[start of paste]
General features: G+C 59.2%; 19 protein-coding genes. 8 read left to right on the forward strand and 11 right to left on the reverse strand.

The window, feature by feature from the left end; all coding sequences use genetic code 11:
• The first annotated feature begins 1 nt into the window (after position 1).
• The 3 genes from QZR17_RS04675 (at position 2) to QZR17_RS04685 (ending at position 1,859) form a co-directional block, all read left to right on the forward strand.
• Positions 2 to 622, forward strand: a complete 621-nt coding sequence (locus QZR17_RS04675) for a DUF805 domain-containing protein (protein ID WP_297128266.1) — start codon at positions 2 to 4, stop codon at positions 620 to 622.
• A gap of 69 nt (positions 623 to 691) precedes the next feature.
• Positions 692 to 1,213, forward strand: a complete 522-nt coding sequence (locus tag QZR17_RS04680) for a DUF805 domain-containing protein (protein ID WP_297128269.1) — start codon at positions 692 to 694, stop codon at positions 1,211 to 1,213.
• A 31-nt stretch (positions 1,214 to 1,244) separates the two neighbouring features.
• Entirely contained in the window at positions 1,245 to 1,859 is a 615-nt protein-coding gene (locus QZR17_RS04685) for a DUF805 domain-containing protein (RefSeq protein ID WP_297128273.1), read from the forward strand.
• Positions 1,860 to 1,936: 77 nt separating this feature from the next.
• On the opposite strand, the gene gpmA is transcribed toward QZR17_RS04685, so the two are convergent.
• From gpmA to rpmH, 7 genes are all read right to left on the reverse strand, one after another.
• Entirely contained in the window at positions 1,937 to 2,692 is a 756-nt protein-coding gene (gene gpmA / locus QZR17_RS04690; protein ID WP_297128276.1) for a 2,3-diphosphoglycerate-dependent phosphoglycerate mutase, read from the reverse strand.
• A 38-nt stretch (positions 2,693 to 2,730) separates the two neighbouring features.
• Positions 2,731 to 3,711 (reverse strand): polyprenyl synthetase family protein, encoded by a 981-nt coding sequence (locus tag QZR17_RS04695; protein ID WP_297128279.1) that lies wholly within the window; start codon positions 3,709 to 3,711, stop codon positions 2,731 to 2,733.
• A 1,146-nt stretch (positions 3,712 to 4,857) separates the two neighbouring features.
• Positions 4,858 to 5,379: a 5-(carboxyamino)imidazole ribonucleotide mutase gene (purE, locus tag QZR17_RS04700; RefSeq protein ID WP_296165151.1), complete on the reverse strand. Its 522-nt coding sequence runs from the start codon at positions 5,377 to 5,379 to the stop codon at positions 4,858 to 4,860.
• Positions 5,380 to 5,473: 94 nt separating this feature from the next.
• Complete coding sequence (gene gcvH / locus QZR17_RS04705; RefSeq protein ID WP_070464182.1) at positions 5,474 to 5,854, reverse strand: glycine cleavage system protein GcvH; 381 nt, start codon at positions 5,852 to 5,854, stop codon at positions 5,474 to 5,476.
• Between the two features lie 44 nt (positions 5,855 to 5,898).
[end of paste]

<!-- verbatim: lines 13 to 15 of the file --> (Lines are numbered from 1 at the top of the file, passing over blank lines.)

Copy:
• Entirely contained in the window at positions 1,937 to 2,692 is a 756-nt protein-coding gene (gene gpmA / locus QZR17_RS04690; protein ID WP_297128276.1) for a 2,3-diphosphoglycerate-dependent phosphoglycerate mutase, read from the reverse strand.
• A 38-nt stretch (positions 2,693 to 2,730) separates the two neighbouring features.
• Positions 2,731 to 3,711 (reverse strand): polyprenyl synthetase family protein, encoded by a 981-nt coding sequence (locus tag QZR17_RS04695; protein ID WP_297128279.1) that lies wholly within the window; start codon positions 3,709 to 3,711, stop codon positions 2,731 to 2,733.